“How are you liking it here?” This simple question can bring up a lot of emotions for a coach’s wife, especially if she’s recently moved.
The word home, to most, has a straightforward definition. It’s where you choose to live, or it’s where you’re from. To the luckiest, it’s both of those.
But for most of us coaches’ wives, the term is complicated and often emotional. Depending on what stage of processing a transition she’s in, “home” could be nowhere, or it could be more than one place.
When you’re typical third in line (behind the Athletic Director and coach) to decide where your home is, new beginnings can be difficult. But frequent new beginnings are one of the only certainties in the sports industry. And for a new start to occur, it means something else has to end.
Whether it’s a welcomed or heartbreaking ending, an expected or surprising one, they are typically difficult and delicate. However, I have learned that in order to do a “new beginning,” well, you need to start with the end in mind.
In the past, I would do this, but with the wrong end. I focused on the end that brought about the new beginning. I focused on protecting and healing my heart after the last ending. But I’ve learned it will never fully get back to normal. The one thing that has consistently cauterized the wound and stopped the bleeding from a broken heart is moving forward.
I wouldn’t have wasted days, months, and years at a new school if I could go back. But, instead, I was wallowing in my feelings, pushing back on where this coaching life took us. I’ve realized since that time that even though I might not have control over where I live and for how long, I can control how I feel about that place. I can control whether I dive in or hold back.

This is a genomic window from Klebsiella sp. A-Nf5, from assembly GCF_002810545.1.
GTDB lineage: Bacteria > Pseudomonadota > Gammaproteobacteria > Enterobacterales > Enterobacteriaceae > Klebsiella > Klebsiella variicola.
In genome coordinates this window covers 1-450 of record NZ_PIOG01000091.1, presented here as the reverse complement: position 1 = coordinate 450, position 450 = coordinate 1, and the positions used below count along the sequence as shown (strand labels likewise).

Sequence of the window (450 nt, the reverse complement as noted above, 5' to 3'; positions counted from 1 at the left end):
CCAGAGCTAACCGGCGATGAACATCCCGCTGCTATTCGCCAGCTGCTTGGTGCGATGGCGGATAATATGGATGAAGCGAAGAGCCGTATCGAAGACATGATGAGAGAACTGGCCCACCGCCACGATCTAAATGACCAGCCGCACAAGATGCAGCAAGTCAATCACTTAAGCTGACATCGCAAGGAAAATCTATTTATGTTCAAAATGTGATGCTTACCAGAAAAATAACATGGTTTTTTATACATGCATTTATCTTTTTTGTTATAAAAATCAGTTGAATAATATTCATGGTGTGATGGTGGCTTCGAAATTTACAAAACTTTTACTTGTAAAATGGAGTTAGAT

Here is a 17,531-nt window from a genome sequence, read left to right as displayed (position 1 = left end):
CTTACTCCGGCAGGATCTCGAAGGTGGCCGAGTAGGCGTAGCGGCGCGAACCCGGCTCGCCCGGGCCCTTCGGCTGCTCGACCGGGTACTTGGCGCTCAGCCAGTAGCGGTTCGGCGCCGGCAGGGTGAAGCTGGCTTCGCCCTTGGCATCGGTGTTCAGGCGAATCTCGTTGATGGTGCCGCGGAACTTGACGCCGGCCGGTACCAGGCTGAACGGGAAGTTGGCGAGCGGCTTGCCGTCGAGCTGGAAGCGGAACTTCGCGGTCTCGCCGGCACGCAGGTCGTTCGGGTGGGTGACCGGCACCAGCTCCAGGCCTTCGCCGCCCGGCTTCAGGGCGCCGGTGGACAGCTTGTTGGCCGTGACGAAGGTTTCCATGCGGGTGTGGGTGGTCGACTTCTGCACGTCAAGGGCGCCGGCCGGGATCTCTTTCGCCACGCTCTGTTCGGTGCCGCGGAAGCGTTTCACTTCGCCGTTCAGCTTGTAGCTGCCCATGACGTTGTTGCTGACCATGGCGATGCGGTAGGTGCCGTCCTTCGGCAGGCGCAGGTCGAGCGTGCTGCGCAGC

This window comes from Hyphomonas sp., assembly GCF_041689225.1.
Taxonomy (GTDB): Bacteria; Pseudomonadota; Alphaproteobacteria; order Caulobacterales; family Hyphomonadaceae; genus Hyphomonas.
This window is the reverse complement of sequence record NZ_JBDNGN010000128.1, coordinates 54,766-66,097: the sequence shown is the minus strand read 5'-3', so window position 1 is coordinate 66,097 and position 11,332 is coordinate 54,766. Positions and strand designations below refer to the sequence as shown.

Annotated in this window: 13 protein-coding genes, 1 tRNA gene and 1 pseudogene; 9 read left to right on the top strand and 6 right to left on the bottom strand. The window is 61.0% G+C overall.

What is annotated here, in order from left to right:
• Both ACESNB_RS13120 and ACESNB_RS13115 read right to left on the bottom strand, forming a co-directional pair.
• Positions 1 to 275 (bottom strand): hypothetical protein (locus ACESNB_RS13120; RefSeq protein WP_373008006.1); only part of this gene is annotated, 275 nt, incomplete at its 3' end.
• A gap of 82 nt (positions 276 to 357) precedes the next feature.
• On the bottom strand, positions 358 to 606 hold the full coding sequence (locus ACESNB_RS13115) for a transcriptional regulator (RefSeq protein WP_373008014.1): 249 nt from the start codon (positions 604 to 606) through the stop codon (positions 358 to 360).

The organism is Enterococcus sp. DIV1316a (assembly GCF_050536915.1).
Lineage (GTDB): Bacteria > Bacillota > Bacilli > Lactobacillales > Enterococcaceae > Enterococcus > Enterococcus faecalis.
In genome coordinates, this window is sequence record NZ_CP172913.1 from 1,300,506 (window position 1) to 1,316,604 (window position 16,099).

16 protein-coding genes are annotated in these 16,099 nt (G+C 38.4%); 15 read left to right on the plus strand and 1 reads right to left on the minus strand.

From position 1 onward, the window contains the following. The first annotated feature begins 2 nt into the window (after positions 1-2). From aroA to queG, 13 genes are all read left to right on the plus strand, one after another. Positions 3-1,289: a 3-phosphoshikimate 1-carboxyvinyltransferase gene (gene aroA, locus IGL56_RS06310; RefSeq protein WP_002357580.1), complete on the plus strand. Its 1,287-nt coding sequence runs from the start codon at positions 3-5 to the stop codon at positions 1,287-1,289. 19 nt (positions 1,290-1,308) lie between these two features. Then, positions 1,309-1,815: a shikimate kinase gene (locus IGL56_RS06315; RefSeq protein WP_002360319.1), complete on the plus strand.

It’s better to focus on the end that will eventually come from your new beginning. Envisioning that end allows you to take the next steps that will create the life you actually want. And there’s nothing wrong with small steps or slow starts. Small isn’t bad. It is actually what makes the progress bearable. I started by focusing on the small things that I liked about our new home, and they eventually added up to a big thing.
Know that approaching a new beginning this way will only make the end even harder. But just like how bones repair after an injury, so do we. With every break, we rebuild, only leaving a few pieces behind.
If you haven’t approached a transition this way, whether it’s a new season, a new position, or a whole new school and town, there’s always an opportunity to begin again, to begin better and stronger than last time. There’s always time to embrace your new beginning.